As you may already know, untreated sleep apnea has been known to contribute to high blood pressure, cardiovascular disease, and poor diabetic control. But did you know that treating sleep apnea may also help you to lose weight?

It is estimated that 65% of Americans are overweight and 63% of Americans get less sleep than the amount recommended. Recent research has demonstrated that the number of hours we sleep has a direct effect on our weight. Those who sleep less than the necessary 7-9 hours per night or who suffer from sleep apnea are more likely to gain weight over time. There are two major reasons behind this weight gain:

  1. Less sleep causes us to have less energy during the day, making us less likely to be physically active.
  2. Sleep deprivation alters the production of two hormones related to weight – Leptin and Grehlin

Levels of Leptin, which controls feelings of fullness, are lowered. Levels of Grehlin, which regulates feelings of hunger, are raised. This makes us more likely to overeat and crave high carbohydrate and high-fat foods as we look for a quick fix for our appetite.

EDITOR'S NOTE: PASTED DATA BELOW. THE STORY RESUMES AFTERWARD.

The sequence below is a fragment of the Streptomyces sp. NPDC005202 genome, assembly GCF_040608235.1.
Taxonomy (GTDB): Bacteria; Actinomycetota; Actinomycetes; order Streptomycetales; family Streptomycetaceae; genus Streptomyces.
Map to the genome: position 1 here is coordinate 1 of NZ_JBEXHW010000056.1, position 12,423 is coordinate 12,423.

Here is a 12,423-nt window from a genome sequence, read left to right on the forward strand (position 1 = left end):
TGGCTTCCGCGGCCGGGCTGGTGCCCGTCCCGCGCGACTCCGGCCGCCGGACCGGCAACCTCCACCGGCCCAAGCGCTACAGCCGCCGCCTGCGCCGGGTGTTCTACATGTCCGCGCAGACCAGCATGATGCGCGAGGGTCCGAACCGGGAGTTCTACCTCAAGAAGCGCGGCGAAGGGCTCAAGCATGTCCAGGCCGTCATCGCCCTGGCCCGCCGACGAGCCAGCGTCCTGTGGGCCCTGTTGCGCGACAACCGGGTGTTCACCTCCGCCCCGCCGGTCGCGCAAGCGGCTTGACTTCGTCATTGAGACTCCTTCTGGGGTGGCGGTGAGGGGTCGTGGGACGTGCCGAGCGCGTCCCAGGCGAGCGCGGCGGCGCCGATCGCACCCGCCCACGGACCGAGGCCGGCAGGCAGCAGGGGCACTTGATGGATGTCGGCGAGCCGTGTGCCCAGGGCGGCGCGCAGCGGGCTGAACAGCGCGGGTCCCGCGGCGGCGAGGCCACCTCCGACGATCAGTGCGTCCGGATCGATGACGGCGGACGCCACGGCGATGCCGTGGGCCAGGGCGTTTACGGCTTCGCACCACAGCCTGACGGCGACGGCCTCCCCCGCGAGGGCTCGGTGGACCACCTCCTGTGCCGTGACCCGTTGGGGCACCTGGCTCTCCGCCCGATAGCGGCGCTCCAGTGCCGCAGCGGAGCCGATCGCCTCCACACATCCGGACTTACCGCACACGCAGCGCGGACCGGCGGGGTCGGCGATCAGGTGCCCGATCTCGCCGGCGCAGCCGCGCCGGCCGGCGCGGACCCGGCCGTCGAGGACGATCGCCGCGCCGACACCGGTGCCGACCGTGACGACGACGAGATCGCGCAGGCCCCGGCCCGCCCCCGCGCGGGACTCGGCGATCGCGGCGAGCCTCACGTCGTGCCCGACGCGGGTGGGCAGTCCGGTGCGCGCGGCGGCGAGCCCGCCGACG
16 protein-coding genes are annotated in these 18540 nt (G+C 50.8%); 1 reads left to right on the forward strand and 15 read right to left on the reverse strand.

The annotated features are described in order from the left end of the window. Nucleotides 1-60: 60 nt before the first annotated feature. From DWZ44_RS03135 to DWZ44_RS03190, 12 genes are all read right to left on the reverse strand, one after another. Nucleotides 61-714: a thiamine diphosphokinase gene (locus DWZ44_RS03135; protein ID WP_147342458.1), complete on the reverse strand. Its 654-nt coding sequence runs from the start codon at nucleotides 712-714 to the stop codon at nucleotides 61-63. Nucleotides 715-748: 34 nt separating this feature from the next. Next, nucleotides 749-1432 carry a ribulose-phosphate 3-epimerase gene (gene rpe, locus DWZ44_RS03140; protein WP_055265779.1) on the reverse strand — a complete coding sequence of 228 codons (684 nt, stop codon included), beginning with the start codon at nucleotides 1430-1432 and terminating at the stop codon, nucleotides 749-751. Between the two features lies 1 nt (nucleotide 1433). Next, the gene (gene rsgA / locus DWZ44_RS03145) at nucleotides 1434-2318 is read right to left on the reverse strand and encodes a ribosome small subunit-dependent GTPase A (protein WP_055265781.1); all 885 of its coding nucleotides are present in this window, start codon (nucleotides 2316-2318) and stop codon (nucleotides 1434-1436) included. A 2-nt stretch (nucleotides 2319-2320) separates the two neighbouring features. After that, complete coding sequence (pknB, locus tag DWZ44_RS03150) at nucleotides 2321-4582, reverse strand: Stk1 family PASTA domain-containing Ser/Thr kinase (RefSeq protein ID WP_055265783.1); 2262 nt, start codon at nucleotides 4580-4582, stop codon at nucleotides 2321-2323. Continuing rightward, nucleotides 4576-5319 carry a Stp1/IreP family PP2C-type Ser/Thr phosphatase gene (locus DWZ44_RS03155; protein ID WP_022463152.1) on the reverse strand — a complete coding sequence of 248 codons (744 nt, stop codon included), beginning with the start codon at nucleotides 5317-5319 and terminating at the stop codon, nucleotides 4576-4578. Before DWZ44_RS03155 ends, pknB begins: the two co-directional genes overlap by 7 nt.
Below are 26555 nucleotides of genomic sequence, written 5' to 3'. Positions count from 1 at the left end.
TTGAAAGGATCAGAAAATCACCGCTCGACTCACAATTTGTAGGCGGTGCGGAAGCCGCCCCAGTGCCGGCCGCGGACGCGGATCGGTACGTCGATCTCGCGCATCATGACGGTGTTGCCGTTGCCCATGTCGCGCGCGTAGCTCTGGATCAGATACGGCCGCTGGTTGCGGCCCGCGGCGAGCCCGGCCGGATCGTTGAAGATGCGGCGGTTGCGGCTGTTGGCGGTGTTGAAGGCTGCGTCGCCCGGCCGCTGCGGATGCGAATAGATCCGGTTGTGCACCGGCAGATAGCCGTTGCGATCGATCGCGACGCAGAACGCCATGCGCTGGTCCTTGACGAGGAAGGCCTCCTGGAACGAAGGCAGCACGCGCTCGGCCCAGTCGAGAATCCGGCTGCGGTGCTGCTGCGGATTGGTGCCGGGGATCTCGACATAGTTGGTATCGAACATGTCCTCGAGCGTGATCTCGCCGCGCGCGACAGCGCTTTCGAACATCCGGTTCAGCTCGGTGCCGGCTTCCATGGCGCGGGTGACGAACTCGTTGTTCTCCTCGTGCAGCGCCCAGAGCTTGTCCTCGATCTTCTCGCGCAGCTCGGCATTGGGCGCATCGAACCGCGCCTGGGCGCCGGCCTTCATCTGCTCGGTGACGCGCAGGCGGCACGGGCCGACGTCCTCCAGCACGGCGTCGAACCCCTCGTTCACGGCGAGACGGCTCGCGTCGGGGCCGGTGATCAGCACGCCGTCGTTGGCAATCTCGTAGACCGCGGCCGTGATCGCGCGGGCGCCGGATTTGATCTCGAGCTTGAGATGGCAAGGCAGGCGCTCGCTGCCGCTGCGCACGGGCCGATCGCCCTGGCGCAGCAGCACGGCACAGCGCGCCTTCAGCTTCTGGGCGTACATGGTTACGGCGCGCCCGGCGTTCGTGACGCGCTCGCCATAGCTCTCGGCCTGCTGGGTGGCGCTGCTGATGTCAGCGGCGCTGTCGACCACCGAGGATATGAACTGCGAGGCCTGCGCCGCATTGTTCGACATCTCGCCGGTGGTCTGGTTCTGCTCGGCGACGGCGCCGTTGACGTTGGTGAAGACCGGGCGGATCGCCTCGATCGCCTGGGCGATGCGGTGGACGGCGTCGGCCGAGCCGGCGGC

For people who suffer from Obstructive Sleep Apnea, episodic pauses in breathing thoughout the night fragments sleep. Even if they sleep 8 hours per night, the constant fragmentation in sleep amounts to chronic sleep deprivation. The resulting weight gain creates a vicious cycle of worsening sleep apnea and continued weight gain. This is why it is important to identify and treat sleep apnea to break the cycle.

Angela Mueller APNP, FNP-C, Nurse Practitioner

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